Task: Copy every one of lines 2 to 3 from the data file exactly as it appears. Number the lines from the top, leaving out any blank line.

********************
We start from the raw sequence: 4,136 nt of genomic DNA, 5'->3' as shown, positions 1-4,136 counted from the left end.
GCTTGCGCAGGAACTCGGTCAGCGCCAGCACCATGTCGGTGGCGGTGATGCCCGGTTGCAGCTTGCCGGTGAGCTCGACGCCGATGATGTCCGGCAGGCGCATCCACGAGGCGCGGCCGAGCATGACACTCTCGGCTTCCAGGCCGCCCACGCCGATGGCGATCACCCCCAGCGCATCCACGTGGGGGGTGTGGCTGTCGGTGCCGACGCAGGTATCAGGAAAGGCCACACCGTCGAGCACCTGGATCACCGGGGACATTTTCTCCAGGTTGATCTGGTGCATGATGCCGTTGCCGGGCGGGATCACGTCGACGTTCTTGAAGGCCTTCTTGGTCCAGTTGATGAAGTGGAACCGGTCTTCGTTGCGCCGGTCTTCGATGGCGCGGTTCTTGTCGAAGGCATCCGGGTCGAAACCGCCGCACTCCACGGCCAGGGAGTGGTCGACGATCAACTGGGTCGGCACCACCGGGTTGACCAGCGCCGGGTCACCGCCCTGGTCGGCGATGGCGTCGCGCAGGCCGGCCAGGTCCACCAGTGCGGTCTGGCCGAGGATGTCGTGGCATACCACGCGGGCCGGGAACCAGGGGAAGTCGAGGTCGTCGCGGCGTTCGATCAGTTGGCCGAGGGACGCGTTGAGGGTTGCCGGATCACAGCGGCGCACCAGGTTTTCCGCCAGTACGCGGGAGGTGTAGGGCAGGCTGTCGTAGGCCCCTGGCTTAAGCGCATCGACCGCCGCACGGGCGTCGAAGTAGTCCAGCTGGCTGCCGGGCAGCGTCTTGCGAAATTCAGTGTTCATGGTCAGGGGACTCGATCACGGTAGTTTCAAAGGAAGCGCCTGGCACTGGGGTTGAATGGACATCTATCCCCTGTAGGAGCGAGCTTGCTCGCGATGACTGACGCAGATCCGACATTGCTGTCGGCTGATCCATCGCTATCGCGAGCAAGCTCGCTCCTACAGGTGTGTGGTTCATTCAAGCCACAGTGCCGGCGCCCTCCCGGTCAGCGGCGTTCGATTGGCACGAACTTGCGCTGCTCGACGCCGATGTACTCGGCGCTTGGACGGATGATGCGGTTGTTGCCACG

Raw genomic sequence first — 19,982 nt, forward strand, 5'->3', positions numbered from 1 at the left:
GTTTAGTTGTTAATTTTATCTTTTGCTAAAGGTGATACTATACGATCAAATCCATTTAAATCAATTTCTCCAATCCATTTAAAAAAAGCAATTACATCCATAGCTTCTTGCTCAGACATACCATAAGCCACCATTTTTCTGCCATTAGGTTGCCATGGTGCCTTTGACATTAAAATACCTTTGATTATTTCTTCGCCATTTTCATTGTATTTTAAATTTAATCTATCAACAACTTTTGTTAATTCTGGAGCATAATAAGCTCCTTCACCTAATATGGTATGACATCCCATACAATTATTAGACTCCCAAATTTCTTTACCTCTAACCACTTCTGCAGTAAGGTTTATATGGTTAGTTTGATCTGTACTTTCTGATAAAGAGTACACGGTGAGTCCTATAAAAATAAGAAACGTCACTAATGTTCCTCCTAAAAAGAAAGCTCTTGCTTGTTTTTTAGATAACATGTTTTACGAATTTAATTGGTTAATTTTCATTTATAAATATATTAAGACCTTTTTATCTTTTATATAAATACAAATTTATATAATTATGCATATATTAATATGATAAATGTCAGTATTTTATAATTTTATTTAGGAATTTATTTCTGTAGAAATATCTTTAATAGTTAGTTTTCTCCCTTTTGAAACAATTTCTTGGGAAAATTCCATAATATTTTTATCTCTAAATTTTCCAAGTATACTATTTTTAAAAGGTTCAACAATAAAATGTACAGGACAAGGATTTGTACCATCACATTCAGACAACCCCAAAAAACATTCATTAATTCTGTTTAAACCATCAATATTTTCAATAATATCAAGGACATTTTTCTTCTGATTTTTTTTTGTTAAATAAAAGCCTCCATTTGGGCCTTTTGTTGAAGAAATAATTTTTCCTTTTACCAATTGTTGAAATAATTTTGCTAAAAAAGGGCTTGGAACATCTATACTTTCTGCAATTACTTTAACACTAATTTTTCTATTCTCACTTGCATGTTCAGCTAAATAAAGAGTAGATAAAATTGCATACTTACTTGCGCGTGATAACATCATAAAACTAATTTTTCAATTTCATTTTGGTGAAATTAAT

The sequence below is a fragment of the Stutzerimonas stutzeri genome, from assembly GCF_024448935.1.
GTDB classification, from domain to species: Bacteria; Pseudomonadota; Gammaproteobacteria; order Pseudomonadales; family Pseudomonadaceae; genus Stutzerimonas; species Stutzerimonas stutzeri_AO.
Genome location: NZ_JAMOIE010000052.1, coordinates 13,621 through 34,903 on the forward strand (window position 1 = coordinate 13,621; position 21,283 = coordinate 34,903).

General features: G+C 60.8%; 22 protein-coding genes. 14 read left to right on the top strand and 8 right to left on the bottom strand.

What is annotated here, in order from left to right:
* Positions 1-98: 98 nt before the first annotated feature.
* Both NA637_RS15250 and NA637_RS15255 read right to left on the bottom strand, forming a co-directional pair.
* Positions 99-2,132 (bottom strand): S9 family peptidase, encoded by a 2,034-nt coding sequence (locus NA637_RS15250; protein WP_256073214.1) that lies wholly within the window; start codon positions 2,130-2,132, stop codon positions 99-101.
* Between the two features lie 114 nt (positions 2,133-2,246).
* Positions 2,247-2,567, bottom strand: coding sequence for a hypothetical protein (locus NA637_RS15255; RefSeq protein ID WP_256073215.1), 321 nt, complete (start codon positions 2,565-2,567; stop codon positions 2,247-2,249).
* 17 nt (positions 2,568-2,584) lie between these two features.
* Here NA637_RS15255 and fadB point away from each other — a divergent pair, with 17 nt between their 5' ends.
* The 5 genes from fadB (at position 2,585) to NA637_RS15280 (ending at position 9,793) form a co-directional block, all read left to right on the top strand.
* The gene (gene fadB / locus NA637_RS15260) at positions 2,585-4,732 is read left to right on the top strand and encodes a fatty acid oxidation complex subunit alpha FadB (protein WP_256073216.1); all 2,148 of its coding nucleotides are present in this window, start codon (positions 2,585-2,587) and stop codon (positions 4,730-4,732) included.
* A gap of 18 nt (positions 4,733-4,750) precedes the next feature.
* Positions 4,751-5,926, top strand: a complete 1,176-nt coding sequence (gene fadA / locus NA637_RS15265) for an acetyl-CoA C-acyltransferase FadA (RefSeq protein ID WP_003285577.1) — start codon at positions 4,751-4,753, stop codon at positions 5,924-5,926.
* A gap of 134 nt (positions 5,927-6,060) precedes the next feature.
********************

GCTTGCGCAGGAACTCGGTCAGCGCCAGCACCATGTCGGTGGCGGTGATGCCCGGTTGCAGCTTGCCGGTGAGCTCGACGCCGATGATGTCCGGCAGGCGCATCCACGAGGCGCGGCCGAGCATGACACTCTCGGCTTCCAGGCCGCCCACGCCGATGGCGATCACCCCCAGCGCATCCACGTGGGGGGTGTGGCTGTCGGTGCCGACGCAGGTATCAGGAAAGGCCACACCGTCGAGCACCTGGATCACCGGGGACATTTTCTCCAGGTTGATCTGGTGCATGATGCCGTTGCCGGGCGGGATCACGTCGACGTTCTTGAAGGCCTTCTTGGTCCAGTTGATGAAGTGGAACCGGTCTTCGTTGCGCCGGTCTTCGATGGCGCGGTTCTTGTCGAAGGCATCCGGGTCGAAACCGCCGCACTCCACGGCCAGGGAGTGGTCGACGATCAACTGGGTCGGCACCACCGGGTTGACCAGCGCCGGGTCACCGCCCTGGTCGGCGATGGCGTCGCGCAGGCCGGCCAGGTCCACCAGTGCGGTCTGGCCGAGGATGTCGTGGCATACCACGCGGGCCGGGAACCAGGGGAAGTCGAGGTCGTCGCGGCGTTCGATCAGTTGGCCGAGGGACGCGTTGAGGGTTGCCGGATCACAGCGGCGCACCAGGTTTTCCGCCAGTACGCGGGAGGTGTAGGGCAGGCTGTCGTAGGCCCCTGGCTTAAGCGCATCGACCGCCGCACGGGCGTCGAAGTAGTCCAGCTGGCTGCCGGGCAGCGTCTTGCGAAATTCAGTGTTCATGGTCAGGGGACTCGATCACGGTAGTTTCAAAGGAAGCGCCTGGCACTGGGGTTGAATGGACATCTATCCCCTGTAGGAGCGAGCTTGCTCGCGATGACTGACGCAGATCCGACATTGCTGTCGGCTGATCCATCGCTATCGCGAGCAAGCTCGCTCCTACAGGTGTGTGGTTCATTCAAGCCACAGTGCCGGCGCCCTCCCGGTCAGCGGCGTTCGATTGGCACGAACTTGCGCTGCTCGACGCCGATGTACTCGGCGCTTGGACGGATGATGCGGTTGTTGCCACG

Raw genomic sequence first — 19,982 nt, forward strand, 5'->3', positions numbered from 1 at the left: